Flying back to Buenos Aires tomorrow for a few days shopping, sight-seeing and hopefully enjoying the nice warm temperature. Then off to Iguazu Falls on my way to Brazil for my final week!

Thursday, December 6, 2007

Perito Moreno glacier and El Chalten

The Perito Moreno glacier is unusual in that it is one of the few glaciers in the world that is still advancing rather than receding. It is incredibly hard to comprehend the sheer size of it let alone describe it. Even when you are there it is hard to get perspective on it. The front wall of the glacier is about as high as a twenty storey building and the whole area of the glacier is about as big as Buenos Aires. This is just a small section of the whole Patagonia ice-sheet which is second in size only to Greenland. As the glacier advances large sections of the front wall crash down into the lake causing huge splashes and new icebergs. We only saw some small breaks when we were there but they seem so load and dramatic it must be incredible when there are huge falls.
We caught a boat out along the glacier but still kept to 300 metres from the wall otherwise the falling ice can be really dangerous.

From El Calafate we drove to El Chalten across the Argentinian steppes, huge plains of scrub where´s nothing much but sheep estancias (ranches). They need huge areas of land in proportion to the amount of sheep as the land is so infertile. Due to the strong winds and low moisture the plants are all very low to the ground. El Chalten, is a funny little town which seems like the last place on the Wild Frontier. Mostly just used a base for hikers heading to Cerro Fitz Roy and Cerro Torre. In winter I think there are only 600 hardy souls left here.

Our first day we did about a 9-hour hike up to a view across Laguna de los Tres to Cerro Fitzroy. Serious climbers spend a number of days crossing the glaciers to summit the peak so we really just arriving at their first base camp. With the aid of a good support bandage, my knee was much better and managed to complete the trail. Again we were lucky with the weather in that we had a clear views of the peaks without any rain and only a light scattering of some snow flakes at the top!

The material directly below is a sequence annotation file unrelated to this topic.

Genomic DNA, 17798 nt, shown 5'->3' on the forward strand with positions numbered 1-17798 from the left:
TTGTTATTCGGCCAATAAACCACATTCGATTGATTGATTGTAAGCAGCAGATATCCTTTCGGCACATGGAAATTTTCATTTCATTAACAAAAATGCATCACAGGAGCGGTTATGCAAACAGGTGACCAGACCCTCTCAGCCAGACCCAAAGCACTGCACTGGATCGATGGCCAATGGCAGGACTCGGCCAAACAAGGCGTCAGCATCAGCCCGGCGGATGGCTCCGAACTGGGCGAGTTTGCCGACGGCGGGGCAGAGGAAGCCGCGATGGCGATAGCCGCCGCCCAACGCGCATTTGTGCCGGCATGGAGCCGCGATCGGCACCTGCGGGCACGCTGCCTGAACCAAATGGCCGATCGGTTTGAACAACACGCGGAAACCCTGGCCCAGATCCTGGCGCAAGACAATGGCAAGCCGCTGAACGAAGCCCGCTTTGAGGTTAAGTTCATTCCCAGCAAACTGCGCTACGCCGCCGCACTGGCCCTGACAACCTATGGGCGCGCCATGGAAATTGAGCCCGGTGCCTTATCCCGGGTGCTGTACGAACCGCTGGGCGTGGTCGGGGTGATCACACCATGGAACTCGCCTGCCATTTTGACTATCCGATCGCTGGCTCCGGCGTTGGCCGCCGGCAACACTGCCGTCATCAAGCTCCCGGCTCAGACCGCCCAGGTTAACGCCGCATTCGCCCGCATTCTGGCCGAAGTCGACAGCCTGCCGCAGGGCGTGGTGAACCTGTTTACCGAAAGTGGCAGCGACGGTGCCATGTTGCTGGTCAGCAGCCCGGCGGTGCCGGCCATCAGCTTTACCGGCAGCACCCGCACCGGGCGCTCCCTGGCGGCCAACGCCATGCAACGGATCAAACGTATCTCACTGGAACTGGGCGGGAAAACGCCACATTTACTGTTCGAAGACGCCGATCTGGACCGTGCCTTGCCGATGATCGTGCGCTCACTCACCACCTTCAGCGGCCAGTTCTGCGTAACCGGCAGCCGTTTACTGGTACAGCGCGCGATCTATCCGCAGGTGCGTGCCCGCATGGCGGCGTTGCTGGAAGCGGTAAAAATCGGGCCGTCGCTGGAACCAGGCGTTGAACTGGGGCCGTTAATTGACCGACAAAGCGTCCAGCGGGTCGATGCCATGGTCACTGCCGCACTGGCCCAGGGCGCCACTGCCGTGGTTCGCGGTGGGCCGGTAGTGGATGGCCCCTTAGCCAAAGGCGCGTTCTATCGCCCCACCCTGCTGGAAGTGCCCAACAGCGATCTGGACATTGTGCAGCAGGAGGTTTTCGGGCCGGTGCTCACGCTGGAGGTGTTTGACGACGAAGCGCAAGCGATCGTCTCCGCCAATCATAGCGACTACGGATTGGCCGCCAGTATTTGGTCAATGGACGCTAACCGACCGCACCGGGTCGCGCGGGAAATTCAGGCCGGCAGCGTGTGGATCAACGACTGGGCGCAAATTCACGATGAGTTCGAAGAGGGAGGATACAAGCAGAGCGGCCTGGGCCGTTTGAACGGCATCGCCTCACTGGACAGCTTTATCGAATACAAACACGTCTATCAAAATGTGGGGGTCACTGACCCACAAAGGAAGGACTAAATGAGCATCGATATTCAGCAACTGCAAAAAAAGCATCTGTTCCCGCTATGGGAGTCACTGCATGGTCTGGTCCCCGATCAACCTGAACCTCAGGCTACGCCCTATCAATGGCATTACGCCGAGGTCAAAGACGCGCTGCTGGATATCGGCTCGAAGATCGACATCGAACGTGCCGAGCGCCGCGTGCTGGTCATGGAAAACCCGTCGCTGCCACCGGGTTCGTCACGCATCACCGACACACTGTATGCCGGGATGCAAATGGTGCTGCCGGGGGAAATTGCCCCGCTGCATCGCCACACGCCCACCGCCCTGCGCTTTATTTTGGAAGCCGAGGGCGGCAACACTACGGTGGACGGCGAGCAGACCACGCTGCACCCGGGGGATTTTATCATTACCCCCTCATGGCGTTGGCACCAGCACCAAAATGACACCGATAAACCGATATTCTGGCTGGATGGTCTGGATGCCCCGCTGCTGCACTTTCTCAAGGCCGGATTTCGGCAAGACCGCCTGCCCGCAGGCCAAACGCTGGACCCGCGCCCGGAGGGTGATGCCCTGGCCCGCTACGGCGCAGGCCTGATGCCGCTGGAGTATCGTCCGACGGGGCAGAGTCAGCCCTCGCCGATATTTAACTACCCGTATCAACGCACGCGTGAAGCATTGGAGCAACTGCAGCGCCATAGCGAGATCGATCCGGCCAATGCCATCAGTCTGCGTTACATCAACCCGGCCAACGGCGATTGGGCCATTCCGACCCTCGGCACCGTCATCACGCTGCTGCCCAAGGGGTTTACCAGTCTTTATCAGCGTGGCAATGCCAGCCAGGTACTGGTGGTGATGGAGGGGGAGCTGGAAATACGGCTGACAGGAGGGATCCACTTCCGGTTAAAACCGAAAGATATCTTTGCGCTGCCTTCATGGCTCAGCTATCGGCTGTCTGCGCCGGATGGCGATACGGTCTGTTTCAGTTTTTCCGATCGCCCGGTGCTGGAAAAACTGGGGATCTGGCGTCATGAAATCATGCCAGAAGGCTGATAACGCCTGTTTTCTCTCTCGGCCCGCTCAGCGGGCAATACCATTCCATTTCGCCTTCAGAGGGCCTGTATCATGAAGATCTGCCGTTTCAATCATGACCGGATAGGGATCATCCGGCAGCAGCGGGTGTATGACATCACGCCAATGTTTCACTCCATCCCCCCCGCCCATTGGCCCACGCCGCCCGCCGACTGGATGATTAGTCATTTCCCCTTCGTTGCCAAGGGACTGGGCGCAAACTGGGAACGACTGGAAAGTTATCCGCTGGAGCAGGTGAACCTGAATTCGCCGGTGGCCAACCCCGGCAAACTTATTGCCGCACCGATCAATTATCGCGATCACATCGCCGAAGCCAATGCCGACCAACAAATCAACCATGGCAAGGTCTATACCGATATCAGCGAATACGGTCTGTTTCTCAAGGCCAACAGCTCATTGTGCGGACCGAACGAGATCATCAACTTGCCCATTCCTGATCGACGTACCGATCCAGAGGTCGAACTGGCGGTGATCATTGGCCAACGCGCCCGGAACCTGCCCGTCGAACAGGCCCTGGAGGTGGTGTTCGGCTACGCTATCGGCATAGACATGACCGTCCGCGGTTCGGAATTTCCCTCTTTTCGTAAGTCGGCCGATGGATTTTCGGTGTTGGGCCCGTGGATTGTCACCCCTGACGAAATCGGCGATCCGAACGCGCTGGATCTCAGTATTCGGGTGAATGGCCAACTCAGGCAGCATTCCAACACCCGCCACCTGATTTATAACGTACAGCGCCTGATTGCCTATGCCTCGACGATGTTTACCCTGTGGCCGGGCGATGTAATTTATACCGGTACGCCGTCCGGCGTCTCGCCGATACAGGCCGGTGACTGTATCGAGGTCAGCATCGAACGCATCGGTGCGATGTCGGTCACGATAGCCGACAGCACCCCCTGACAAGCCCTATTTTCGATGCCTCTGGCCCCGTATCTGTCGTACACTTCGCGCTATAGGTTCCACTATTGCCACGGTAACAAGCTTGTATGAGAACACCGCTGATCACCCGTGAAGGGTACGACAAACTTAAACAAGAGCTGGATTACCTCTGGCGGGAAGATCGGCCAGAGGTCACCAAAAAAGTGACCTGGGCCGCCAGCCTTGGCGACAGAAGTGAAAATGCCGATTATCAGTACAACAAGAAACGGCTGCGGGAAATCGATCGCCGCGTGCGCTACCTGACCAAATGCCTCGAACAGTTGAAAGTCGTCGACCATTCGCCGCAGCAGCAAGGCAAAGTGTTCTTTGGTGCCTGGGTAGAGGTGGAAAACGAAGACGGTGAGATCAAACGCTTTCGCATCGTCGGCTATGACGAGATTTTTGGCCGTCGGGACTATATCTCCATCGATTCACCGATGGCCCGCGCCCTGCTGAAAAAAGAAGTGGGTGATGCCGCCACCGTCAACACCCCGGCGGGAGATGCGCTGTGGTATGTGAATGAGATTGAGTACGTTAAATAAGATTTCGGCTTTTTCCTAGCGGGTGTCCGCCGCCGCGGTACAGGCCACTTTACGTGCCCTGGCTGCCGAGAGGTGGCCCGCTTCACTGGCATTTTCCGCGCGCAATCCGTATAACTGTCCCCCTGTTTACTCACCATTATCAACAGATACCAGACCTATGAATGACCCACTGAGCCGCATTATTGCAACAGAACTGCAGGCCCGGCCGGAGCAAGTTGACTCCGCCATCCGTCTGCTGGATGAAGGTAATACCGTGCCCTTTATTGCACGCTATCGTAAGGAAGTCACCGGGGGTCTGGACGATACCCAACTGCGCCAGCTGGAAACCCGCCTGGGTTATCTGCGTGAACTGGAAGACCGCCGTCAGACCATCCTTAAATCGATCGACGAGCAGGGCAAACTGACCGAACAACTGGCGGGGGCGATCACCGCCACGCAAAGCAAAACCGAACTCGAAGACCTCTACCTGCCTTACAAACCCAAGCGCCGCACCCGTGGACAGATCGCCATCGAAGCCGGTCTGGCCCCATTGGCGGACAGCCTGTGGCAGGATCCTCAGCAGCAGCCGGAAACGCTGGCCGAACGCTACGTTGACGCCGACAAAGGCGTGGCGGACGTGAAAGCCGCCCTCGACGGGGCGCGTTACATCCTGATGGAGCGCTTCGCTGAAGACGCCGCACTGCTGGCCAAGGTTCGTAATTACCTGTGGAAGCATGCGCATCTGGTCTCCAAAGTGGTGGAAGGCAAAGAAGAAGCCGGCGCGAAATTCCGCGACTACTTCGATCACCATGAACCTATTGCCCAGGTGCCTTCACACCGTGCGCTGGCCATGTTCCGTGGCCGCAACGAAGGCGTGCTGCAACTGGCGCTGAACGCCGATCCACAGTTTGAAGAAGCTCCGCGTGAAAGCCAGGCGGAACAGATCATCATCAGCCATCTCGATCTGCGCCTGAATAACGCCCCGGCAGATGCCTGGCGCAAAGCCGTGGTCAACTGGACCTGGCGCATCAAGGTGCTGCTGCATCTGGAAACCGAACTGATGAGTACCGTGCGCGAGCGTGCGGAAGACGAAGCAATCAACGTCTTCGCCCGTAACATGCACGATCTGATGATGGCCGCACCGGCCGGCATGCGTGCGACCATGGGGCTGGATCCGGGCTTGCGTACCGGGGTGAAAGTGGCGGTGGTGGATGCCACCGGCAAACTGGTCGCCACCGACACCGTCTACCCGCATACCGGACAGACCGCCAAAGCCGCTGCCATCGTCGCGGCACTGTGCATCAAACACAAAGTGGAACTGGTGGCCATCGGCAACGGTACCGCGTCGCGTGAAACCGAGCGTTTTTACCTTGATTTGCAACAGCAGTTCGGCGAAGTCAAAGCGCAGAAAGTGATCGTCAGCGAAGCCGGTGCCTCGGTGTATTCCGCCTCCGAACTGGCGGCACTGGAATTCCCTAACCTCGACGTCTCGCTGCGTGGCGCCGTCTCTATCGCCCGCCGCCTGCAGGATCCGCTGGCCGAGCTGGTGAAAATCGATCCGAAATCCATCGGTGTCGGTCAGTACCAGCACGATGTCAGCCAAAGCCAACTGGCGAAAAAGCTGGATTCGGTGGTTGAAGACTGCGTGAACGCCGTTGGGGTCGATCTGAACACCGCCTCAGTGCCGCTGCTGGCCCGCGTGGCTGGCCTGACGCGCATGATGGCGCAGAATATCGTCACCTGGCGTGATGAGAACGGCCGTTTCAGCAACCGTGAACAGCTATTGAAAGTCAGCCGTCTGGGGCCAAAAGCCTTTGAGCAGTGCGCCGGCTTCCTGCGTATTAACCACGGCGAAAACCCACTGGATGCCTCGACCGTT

(Connection doesn´t seem to be working too well at the moment so will have to finish this later. For now, there´s a giant piece of chocolate cake with my name on it. Just as well we´re getting some exercise in this place otherwise I´d be rolling home.)

Sunday, December 2, 2007

Torres del Paine - do you want iceberg with that?

We set out to Torres del Paine expecting the worst but I think somebody somewhere up there likes us as we had brilliant sunny views of the spectacular scenery. There was some of the famous Patagonian wind of course but you´d almost feel cheated if you came here and didn´t get knocked over by the wind a few times (see my hair in the photo below)!
Our first day´s hike was up to the Torres (or towers) themselves - dramatic high rocky towers formed into spikes by wind erosion.
We were completing the famous ´W´circuit of the park over five days. A night we were camping but have to confess to ours being the ´luxury´camping option i.e. someone was transporting our luggage, putting up and taking down tents for us and providing us with lots of food.
We got lots of dirty looks from all the hard-core trekkers who were carrying huge packs all day (probably filled with rocks for extra suffering). We´d been expecting freezing nights but it wasn´t cold at all at night really and each nice we had a nice lodge to eat together inside. There´s even been hot showers which we completely weren´t expecting.
The second day was a short hike and we were all in shorts and t-shirts it was so warm.Beautiful views and sunset from the mountain lodge where we stayed that night out over the glacial lake which is a deep green colour during the day.
The third day was a long day with a nine-hour hike up to view one of the glaciers in the valley and then on to our camping area lake-side. Unfortunately I´ve developed a bit of a knee injury which has make hiking a bit tougher but hasn´t stopped me doing anything yet. Hoping it´s just a short-term thing.
On the fourth day we hiked over to the Grey glacier where we took a boat trip right up to the impressive glacier wall where it meets with the lake edge. Quite bizarre with icebergs floating by on the lake (made sure my life-jacket done up tight just in case). Our complementary Pisco Sour came with a bit of iceberg floating in it that they had just fished out of the lake! The glacier is an amazing blue colour in the crevasses.
Our last day included a short hike to a view point of the whole mountain range and again we were very lucky to have a clear day. Some people come to this park and see absolutely nothing for five days which must be just gutting. We felt the full force of the Patagonian wind on our way back as it literally blew us down the hill and we just had to give in to it - luckily we weren´t hiking on a cliff edge at the time. It really is a stunning area and not sure that my photos will do it justice but hopefully you´ll get a taster here.